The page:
High school seniors, the college acceptance season just ended. Thick envelopes (or their digital equivalent) have been sent.
You’re in, somewhere. Now the question is: What should you major in? I know what you’ve been told: Make it something “practical,” like Economics, Business Administration, or STEM fields, and not English or History. It’s not just parents who have openly questioned the workplace value of subjects like literature, philosophy, or the classics. Remember President Obama’s skeptical remark about an art history degree?
But is it really true that studying the humanities dooms your career prospects? As someone who’s equal parts Wharton MBA and unrepentant Yale humanities geek, with a 30-year career in marketing and brand strategy, I’d argue that business leaders care deeply about what humanities grads have to offer — they just need to understand it in their terms.
So, business leaders, this exploration of the value humanities majors can bring to companies is also for you.
Connecting with customers
Ask any CEO what he or she cares about most, and the answer will be immediate: “Our customers.” Business success, after all, hinges on understanding what customers want, how to treat them, and how to meet their future needs. Increasingly fragmented markets create opportunities within ever-smaller customer niches. Opportunities also abound for those who can connect with big, timeless, universal human yearnings.
Those who study history or fiction or immerse themselves in other cultures develop skills in understanding other lives and worlds — and that understanding can translate into critical business insight. In our tech infatuation, let’s not forget what Steve Jobs said as recently as the iPad 2 launch: “It’s in Apple’s DNA that technology alone is not enough. That it’s technology married with liberal arts, married with the humanities, that yields us the result that makes our hearts sing.”
For a business, seeing the world through the customer’s eyes lies at the heart of successful innovation. As Dev Patnaik wrote in his book “Wired to Care,” “The problem with business today isn’t a lack of innovation; it’s a lack of empathy.” So while companies need data scientists, they also need the “dot connecting” perspective of those who appreciate human beings in all their complexity to analyze, draw conclusions, and take action.
Addressing complicated business challenges
Are any operating environments getting simpler and more straightforward?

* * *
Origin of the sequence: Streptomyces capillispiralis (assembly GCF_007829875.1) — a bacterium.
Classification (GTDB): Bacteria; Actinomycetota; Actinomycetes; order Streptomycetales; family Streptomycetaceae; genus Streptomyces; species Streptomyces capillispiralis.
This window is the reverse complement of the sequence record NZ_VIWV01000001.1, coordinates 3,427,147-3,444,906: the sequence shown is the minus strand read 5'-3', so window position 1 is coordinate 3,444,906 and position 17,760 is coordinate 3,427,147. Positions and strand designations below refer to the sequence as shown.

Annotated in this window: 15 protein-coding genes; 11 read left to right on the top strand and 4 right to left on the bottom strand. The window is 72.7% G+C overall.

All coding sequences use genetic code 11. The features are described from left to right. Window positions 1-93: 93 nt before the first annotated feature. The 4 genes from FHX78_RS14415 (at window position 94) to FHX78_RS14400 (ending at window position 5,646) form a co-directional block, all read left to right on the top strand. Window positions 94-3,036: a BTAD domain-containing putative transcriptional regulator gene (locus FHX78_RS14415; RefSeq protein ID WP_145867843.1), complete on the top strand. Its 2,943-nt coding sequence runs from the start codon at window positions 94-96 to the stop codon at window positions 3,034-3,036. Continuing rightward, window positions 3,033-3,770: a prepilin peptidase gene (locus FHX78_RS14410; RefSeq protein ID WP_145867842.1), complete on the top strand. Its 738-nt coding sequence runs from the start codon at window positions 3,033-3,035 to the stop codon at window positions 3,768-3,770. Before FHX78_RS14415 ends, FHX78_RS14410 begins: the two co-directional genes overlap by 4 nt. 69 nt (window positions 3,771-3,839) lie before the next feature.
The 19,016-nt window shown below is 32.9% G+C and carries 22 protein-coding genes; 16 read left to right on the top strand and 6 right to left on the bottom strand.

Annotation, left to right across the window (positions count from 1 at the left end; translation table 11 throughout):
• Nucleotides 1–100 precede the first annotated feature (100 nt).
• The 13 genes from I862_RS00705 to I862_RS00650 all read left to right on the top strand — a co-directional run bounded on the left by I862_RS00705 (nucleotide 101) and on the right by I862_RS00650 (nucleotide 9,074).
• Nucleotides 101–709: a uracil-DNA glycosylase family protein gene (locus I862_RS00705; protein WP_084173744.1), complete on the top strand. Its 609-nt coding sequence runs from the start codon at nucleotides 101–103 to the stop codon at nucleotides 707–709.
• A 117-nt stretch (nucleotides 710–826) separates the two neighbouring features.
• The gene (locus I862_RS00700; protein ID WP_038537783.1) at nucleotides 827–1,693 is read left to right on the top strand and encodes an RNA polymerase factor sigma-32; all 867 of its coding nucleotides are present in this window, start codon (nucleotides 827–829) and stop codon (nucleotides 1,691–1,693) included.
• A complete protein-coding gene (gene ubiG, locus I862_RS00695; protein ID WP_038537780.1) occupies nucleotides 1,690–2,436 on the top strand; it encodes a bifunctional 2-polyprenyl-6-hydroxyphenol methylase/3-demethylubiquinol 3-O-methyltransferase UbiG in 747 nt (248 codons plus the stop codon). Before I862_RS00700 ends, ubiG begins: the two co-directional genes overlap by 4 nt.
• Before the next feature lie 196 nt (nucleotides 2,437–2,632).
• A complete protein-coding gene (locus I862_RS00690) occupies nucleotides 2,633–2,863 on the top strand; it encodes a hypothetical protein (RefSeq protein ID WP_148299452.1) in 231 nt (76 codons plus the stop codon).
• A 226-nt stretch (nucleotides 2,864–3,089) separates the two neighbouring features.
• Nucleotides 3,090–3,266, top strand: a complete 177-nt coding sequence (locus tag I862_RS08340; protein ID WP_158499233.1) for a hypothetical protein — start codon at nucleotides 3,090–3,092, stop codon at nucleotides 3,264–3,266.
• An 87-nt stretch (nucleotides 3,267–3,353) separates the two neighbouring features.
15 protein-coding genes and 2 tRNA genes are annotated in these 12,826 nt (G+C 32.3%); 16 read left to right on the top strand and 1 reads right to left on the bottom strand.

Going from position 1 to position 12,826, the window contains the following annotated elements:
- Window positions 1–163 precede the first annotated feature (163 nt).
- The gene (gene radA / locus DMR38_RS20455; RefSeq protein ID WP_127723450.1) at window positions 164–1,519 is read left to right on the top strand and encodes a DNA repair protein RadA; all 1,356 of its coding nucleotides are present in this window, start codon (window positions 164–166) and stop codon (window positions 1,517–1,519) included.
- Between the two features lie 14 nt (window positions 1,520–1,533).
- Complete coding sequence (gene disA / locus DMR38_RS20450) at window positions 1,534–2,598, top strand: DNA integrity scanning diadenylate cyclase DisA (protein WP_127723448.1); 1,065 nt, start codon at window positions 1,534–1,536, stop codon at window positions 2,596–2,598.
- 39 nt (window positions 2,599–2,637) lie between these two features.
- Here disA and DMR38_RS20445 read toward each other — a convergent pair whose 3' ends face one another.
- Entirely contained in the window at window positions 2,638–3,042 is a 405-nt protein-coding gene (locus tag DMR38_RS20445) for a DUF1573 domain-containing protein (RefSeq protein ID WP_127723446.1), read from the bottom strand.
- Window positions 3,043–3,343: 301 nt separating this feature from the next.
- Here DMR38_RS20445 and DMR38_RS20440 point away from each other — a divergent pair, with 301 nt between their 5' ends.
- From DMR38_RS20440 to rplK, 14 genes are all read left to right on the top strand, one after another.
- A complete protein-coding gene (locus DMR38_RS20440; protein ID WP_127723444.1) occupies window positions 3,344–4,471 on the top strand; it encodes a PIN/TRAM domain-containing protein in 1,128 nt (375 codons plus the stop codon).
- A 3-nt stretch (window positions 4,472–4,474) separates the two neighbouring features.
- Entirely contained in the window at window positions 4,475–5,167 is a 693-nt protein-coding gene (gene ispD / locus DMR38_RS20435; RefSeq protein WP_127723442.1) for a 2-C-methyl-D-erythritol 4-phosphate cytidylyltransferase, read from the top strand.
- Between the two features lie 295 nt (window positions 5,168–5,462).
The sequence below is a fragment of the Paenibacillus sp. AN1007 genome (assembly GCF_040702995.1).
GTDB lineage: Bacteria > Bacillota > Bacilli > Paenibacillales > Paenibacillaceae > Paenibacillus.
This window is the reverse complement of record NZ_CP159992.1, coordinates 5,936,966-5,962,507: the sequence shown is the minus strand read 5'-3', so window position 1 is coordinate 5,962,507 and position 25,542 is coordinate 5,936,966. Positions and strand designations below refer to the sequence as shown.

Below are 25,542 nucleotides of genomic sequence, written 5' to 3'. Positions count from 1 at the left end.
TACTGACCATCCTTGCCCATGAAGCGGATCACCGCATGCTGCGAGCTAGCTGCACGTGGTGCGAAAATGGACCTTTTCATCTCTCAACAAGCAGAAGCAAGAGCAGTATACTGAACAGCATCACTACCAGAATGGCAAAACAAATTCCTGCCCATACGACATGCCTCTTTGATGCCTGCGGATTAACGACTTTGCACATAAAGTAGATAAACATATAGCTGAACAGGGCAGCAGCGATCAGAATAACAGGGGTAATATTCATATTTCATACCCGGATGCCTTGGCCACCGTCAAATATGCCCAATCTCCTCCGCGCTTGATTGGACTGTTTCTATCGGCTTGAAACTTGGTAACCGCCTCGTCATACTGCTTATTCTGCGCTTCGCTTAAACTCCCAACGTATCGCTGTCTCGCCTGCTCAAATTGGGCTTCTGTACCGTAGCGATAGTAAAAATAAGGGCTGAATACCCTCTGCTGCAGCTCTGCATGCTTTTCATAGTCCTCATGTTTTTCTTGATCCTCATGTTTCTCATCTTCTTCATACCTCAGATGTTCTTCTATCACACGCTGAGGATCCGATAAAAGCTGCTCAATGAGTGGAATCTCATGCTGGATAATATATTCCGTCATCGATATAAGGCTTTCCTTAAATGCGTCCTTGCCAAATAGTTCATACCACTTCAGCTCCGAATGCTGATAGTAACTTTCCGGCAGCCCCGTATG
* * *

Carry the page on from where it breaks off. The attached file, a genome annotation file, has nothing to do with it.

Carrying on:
I thought not.
So businesses need people comfortable with complexity and ambiguity. A linear, instrumental mentality such as knowing protocols to solve specific problems isn’t especially helpful when the problems are big, floppy, interconnected, and changing fast. There are no right/wrong answers when it comes to interpreting an artist’s work or a historical event.
There are always, however, fresh ways to explore and reframe the issues, illuminate hypotheses, and challenge assumptions. Yes, questioning prevailing assumptions can be both difficult and uncomfortable, but as industries continue to experience the perils (and profits) in disruptive innovation, rethinking accepted tenets grows ever more essential. That’s why the natural skepticism with which humanities majors approach conventional wisdom can be such an asset.
Investing work with social meaning
Corporations may not especially care about offering jobs that matter in a societal sense, but Millennials want that kind of employment. And businesses want to attract and keep top young talent. To stay sane, humanities majors will seek meaning in your company and in their roles. My resume says that I doubled market share and restored profitability on the Wisk detergent brand — but I’m prouder that my work created new steady, well-paying manufacturing jobs at the St. Louis plant. Let your history and lit majors loose on the workings of your business, and they’ll find the narratives that make work meaningful. Perfect recruitment fodder.
Increasing intellectual diversity
There aren’t many French majors in the Fortune 500 (trust me, I’ve looked). In business settings, I’m far more often the lone humanities major than the only woman. You’ve already got boatloads of left-brain analytical types, so diversify. Humanities disciplines are the only ones grounded in human-centered right-brain thinking. Hiring a humanities major instead of that next econ grad immediately broadens the range of perspectives at your company. And today, with only 6 percent of students majoring in the humanities, you’re hiring someone who’s already demonstrated some courage and distinction.
Adding vital skill sets
Humanities majors also offer hard skills, like the ability to write clearly and persuasively. Why, look to the explosive field of medical humanities. Medical students trained in the visual arts develop enhanced observational skills that result in better diagnoses. Teaching narrative medicine and clinical empathy has improved outcomes and reduced the risk of malpractice suits.
Hmm. So let’s see. Sharper skills, broader perspective, better customer understanding, a greater ability to solve complex challenges, and an enhanced work experience — all by taking advantage of what the humanities have to offer.
Imagine that, business leaders.
Actually, don’t just imagine it.
Do yourselves a favor and hire for it.
Tracy Carlson is a consultant, speaker, writer, and the author of What Great Brands Know: Unleash Your Right-Brain to Stand Out and Make Customers Care. She can be reached at firstname.lastname@example.org.